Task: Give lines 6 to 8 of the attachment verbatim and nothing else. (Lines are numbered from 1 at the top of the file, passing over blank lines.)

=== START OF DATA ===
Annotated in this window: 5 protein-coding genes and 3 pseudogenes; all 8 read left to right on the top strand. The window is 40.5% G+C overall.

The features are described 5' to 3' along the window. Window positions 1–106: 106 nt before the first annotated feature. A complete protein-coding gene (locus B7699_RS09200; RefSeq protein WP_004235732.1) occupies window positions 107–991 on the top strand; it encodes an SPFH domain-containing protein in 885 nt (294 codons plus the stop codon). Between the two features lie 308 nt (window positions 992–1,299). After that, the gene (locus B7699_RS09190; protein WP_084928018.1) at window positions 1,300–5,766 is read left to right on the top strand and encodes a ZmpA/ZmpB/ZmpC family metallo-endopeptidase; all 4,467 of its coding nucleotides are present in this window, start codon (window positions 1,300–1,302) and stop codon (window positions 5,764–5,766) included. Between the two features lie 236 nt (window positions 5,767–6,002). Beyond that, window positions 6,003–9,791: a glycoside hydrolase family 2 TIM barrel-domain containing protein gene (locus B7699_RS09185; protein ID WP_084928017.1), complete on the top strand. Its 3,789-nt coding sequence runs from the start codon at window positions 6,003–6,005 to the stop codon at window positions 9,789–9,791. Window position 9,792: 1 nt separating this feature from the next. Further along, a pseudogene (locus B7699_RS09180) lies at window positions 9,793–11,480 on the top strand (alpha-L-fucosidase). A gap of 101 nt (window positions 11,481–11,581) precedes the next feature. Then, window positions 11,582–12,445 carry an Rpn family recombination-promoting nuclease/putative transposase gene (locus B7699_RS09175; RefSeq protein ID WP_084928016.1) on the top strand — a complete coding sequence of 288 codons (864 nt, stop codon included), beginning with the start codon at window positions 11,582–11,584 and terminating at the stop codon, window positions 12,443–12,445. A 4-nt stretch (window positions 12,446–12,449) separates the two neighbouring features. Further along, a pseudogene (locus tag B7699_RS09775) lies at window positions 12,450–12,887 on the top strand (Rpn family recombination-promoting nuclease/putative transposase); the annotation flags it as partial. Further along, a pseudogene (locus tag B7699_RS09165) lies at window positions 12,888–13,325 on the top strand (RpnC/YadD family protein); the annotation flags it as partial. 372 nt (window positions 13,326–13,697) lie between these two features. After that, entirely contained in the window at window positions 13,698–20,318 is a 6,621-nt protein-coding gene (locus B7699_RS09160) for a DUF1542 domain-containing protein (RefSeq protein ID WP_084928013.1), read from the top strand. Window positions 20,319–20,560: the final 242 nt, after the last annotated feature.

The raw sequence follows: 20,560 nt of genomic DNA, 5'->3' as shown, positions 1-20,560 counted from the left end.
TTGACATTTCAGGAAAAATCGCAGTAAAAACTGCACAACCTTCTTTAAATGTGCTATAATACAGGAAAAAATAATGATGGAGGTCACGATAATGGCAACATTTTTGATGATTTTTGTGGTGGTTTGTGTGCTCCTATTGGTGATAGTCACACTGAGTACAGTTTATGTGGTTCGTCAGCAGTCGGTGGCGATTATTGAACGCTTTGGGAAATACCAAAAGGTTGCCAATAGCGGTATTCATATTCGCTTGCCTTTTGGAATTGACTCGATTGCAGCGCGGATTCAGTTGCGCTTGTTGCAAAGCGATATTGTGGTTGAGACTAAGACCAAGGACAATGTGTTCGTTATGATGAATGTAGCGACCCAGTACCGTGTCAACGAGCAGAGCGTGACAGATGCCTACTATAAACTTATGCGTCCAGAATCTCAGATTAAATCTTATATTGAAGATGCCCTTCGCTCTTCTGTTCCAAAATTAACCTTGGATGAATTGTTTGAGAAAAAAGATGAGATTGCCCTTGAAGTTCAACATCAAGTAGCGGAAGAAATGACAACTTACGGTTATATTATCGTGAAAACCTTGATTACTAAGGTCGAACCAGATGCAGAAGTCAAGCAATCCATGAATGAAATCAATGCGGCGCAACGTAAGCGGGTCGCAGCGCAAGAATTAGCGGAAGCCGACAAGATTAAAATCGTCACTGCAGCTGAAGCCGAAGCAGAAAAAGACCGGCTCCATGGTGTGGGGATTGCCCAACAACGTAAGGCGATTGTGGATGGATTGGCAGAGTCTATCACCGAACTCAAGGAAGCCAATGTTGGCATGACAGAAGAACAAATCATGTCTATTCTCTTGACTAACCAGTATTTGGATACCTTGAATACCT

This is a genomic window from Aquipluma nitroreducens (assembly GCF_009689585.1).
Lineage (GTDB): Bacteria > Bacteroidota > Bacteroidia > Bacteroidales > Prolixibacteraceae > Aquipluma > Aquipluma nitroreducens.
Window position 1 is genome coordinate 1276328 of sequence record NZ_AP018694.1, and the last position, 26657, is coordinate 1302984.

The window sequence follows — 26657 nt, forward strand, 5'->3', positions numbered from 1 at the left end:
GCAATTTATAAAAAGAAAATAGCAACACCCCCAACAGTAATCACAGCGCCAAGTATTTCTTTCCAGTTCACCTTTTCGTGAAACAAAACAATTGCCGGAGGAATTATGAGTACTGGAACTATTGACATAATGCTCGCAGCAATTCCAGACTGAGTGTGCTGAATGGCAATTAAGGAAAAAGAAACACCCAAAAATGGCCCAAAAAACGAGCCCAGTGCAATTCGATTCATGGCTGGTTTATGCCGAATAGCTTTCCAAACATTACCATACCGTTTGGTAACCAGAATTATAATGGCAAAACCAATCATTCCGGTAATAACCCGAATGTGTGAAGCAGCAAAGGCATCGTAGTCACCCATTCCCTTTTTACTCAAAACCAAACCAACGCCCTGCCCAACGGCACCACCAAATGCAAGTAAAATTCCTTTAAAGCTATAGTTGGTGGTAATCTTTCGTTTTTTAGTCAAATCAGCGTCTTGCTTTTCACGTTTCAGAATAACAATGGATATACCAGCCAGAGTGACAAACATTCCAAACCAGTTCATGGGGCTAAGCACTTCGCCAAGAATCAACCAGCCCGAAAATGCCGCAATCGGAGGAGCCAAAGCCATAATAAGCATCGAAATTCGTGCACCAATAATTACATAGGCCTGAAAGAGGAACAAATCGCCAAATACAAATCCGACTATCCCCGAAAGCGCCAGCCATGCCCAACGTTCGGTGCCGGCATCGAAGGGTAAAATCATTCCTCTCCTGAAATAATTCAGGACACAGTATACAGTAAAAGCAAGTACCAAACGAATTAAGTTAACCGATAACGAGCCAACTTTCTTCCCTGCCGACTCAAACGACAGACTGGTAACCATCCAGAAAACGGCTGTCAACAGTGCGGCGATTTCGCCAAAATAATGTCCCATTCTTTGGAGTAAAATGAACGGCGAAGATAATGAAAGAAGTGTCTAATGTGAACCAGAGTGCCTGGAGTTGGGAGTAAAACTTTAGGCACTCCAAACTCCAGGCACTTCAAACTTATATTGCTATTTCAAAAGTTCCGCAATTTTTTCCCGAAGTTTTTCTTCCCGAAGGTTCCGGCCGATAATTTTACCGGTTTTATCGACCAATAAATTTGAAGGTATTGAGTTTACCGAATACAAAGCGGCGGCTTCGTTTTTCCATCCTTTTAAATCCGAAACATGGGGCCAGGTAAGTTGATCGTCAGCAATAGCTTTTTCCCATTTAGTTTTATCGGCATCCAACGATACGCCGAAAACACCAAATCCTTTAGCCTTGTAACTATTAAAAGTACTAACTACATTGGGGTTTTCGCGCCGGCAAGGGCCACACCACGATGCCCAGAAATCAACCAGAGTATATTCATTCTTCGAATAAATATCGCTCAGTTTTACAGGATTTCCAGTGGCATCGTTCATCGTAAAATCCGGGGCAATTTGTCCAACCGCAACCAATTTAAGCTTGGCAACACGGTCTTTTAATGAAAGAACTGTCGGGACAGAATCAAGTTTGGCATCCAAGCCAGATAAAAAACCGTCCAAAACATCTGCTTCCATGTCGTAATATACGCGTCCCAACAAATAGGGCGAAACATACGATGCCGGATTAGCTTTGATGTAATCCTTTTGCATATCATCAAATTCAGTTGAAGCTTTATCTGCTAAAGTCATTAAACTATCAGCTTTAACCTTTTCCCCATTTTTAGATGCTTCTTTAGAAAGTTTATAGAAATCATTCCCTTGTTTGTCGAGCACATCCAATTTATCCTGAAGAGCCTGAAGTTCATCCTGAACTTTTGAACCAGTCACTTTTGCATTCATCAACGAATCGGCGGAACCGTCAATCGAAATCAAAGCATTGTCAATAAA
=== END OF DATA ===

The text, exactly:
Lineage (GTDB): Bacteria > Bacteroidota > Bacteroidia > Bacteroidales > Prolixibacteraceae > Aquipluma > Aquipluma nitroreducens.
Window position 1 is genome coordinate 1276328 of sequence record NZ_AP018694.1, and the last position, 26657, is coordinate 1302984.

The window sequence follows — 26657 nt, forward strand, 5'->3', positions numbered from 1 at the left end: